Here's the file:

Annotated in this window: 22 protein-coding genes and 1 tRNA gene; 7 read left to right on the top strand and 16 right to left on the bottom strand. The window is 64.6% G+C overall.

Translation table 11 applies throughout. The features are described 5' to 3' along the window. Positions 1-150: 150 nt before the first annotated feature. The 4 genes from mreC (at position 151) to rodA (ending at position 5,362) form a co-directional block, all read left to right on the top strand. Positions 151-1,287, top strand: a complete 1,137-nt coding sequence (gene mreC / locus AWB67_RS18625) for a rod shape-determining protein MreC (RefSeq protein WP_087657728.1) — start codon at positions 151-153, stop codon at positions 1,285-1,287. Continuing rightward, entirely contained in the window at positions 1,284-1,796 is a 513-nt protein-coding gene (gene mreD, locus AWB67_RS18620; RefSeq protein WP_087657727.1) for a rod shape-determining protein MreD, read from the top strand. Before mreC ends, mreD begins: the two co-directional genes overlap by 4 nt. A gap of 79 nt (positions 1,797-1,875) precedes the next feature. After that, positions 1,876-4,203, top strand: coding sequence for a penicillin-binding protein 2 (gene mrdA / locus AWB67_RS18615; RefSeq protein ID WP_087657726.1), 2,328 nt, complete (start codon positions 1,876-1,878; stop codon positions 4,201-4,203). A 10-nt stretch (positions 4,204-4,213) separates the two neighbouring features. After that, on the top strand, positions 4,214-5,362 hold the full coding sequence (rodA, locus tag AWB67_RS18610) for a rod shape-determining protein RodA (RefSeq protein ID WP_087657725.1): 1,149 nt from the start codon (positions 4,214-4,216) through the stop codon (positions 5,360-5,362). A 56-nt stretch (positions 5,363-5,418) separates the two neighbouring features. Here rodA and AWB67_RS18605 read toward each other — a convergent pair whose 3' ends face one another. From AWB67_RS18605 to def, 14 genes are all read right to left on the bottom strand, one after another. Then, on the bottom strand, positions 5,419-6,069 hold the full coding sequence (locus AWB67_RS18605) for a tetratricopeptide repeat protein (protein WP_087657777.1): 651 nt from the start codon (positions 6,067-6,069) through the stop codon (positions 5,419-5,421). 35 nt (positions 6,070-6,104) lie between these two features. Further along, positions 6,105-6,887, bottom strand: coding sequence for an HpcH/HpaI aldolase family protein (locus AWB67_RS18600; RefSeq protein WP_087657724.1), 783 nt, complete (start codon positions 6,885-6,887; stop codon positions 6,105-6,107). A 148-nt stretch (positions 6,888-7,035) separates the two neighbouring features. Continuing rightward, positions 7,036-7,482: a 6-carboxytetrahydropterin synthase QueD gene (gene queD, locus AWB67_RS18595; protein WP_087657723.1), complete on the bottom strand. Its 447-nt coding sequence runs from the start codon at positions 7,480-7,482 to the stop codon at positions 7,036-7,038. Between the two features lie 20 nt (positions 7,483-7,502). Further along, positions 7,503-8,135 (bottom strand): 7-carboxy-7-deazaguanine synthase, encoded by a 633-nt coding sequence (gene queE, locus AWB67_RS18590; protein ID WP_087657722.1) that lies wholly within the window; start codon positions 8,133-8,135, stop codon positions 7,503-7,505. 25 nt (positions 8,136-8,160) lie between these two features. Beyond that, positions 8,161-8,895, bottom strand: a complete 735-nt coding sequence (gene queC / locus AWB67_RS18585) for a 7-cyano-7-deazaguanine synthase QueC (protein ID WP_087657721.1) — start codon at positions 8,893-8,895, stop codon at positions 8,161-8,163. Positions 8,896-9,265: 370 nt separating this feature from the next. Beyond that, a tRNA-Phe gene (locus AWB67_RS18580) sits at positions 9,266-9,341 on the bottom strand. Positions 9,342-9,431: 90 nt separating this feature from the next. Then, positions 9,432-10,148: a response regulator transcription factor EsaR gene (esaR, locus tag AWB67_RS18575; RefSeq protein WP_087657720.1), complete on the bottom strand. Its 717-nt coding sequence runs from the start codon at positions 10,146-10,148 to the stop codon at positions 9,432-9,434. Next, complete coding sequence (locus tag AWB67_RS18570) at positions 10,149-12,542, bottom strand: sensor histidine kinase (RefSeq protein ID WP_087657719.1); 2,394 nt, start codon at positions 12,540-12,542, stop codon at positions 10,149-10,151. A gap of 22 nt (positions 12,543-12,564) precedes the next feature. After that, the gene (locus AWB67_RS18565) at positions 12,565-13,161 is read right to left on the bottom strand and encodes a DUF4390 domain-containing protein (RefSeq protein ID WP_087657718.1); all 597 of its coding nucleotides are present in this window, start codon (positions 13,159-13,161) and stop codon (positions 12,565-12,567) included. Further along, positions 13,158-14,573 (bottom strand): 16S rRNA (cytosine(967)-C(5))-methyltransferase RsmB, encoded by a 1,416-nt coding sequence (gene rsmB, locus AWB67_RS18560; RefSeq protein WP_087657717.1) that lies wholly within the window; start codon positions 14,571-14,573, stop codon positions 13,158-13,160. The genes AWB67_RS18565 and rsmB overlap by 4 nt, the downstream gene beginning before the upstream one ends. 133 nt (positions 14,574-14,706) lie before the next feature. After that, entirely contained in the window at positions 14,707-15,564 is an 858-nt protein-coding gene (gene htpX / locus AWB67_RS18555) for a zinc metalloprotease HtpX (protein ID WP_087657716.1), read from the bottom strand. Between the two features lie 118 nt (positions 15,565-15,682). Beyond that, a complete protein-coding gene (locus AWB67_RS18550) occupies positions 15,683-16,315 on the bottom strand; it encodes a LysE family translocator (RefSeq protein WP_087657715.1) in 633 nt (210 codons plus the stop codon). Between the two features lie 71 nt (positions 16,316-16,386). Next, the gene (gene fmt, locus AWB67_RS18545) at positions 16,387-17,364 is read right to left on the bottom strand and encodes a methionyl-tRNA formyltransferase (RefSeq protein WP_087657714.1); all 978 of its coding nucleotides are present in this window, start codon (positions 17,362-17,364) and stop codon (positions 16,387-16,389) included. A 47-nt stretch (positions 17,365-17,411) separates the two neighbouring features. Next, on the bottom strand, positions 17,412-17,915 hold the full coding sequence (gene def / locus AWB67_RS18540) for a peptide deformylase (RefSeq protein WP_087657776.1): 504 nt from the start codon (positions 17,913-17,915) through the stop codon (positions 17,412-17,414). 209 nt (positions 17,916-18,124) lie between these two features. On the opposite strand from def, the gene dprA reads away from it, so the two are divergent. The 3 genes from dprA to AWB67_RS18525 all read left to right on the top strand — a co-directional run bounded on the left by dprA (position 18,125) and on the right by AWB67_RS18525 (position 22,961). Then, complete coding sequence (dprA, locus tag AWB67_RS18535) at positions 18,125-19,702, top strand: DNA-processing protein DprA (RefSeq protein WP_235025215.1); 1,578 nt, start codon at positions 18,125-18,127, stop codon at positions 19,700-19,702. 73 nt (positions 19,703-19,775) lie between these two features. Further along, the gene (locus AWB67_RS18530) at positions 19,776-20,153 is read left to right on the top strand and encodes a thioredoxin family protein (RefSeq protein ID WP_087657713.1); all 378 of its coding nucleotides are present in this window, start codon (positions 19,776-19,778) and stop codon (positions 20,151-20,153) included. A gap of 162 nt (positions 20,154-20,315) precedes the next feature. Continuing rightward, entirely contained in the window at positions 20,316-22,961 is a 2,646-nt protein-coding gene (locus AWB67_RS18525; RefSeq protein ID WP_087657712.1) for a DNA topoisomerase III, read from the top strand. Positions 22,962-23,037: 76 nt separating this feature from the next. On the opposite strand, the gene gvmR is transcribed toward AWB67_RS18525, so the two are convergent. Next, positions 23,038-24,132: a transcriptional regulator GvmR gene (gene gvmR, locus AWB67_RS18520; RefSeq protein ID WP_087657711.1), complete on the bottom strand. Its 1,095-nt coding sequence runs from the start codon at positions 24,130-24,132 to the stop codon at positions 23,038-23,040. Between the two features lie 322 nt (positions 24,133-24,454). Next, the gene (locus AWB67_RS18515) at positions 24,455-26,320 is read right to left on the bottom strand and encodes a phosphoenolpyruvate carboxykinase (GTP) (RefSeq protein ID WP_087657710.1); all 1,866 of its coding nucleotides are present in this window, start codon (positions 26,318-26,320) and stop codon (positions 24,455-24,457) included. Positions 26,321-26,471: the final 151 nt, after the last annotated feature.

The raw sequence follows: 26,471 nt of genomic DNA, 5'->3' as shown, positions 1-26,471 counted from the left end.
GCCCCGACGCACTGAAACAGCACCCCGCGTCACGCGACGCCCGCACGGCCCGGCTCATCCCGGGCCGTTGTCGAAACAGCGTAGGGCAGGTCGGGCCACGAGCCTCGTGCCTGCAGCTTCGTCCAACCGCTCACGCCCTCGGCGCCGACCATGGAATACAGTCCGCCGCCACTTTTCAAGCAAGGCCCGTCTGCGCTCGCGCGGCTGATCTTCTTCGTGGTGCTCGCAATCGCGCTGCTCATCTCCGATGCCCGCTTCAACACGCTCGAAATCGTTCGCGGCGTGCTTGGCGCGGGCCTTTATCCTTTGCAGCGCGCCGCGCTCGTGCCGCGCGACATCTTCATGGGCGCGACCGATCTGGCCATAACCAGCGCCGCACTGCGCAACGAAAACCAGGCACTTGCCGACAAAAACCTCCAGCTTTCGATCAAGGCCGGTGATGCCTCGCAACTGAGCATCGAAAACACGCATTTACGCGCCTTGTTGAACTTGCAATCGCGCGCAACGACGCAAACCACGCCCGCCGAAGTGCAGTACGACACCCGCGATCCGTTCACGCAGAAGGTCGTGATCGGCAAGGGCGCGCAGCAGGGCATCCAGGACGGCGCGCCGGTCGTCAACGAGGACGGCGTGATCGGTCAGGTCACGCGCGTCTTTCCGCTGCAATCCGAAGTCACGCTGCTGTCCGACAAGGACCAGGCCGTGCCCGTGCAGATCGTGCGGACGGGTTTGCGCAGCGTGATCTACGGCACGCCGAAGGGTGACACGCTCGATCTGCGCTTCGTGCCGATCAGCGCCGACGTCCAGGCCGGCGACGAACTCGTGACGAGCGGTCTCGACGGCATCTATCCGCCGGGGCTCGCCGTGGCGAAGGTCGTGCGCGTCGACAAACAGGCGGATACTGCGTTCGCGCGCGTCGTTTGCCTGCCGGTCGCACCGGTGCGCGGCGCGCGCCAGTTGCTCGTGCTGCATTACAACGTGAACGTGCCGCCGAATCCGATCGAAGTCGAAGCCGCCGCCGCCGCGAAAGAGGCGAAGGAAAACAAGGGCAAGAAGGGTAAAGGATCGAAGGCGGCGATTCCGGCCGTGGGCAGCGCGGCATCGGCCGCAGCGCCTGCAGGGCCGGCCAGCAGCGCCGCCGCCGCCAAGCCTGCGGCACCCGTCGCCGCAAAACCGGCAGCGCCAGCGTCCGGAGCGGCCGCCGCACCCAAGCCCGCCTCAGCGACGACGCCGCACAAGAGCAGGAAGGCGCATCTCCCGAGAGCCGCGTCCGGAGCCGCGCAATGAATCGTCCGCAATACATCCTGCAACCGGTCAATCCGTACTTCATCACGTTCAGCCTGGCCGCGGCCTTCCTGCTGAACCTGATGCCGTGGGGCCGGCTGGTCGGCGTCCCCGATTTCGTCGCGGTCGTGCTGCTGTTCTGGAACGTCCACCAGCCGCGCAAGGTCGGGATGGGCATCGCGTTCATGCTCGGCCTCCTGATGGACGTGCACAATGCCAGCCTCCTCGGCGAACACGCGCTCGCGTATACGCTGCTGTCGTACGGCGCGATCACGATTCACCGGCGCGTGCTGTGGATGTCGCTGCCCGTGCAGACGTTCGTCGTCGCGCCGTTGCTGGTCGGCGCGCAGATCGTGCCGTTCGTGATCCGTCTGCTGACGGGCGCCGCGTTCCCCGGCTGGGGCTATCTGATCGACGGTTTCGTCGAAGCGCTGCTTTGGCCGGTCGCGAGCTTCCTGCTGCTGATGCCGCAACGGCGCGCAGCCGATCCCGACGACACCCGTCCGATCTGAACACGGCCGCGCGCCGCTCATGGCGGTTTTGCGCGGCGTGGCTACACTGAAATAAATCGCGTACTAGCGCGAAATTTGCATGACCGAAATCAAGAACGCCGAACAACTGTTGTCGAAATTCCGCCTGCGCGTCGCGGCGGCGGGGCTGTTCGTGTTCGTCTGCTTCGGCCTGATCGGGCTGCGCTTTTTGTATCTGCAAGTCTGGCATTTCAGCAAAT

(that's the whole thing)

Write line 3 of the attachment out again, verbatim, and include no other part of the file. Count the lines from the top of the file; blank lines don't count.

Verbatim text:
The raw sequence follows: 26,471 nt of genomic DNA, 5'->3' as shown, positions 1-26,471 counted from the left end.